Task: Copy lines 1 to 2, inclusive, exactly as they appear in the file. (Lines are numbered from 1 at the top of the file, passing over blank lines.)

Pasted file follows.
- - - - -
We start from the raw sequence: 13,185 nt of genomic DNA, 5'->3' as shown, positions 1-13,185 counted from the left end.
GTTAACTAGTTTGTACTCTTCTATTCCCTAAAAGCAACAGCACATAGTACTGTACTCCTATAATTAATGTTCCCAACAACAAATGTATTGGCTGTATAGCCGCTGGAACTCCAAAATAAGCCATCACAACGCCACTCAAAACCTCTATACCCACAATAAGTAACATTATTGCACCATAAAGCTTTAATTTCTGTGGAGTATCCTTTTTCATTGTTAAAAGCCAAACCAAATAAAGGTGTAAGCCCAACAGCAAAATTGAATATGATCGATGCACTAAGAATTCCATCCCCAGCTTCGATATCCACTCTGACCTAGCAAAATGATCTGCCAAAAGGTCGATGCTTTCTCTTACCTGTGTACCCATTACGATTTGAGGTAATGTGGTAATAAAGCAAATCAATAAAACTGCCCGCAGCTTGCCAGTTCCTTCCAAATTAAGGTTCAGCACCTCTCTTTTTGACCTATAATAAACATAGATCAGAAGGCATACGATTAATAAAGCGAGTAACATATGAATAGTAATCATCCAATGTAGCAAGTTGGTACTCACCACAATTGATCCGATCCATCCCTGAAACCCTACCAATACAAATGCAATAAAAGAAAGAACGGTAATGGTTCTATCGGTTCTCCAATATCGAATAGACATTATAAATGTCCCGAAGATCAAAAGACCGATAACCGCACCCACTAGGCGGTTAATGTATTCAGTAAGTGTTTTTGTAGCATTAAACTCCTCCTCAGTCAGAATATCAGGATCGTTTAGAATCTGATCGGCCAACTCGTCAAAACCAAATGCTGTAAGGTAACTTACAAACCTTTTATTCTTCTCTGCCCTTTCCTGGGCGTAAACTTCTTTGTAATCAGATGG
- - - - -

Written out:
We start from the raw sequence: 13,185 nt of genomic DNA, 5'->3' as shown, positions 1-13,185 counted from the left end.
GTTAACTAGTTTGTACTCTTCTATTCCCTAAAAGCAACAGCACATAGTACTGTACTCCTATAATTAATGTTCCCAACAACAAATGTATTGGCTGTATAGCCGCTGGAACTCCAAAATAAGCCATCACAACGCCACTCAAAACCTCTATACCCACAATAAGTAACATTATTGCACCATAAAGCTTTAATTTCTGTGGAGTATCCTTTTTCATTGTTAAAAGCCAAACCAAATAAAGGTGTAAGCCCAACAGCAAAATTGAATATGATCGATGCACTAAGAATTCCATCCCCAGCTTCGATATCCACTCTGACCTAGCAAAATGATCTGCCAAAAGGTCGATGCTTTCTCTTACCTGTGTACCCATTACGATTTGAGGTAATGTGGTAATAAAGCAAATCAATAAAACTGCCCGCAGCTTGCCAGTTCCTTCCAAATTAAGGTTCAGCACCTCTCTTTTTGACCTATAATAAACATAGATCAGAAGGCATACGATTAATAAAGCGAGTAACATATGAATAGTAATCATCCAATGTAGCAAGTTGGTACTCACCACAATTGATCCGATCCATCCCTGAAACCCTACCAATACAAATGCAATAAAAGAAAGAACGGTAATGGTTCTATCGGTTCTCCAATATCGAATAGACATTATAAATGTCCCGAAGATCAAAAGACCGATAACCGCACCCACTAGGCGGTTAATGTATTCAGTAAGTGTTTTTGTAGCATTAAACTCCTCCTCAGTCAGAATATCAGGATCGTTTAGAATCTGATCGGCCAACTCGTCAAAACCAAATGCTGTAAGGTAACTTACAAACCTTTTATTCTTCTCTGCCCTTTCCTGGGCGTAAACTTCTTTGTAATCAGATGG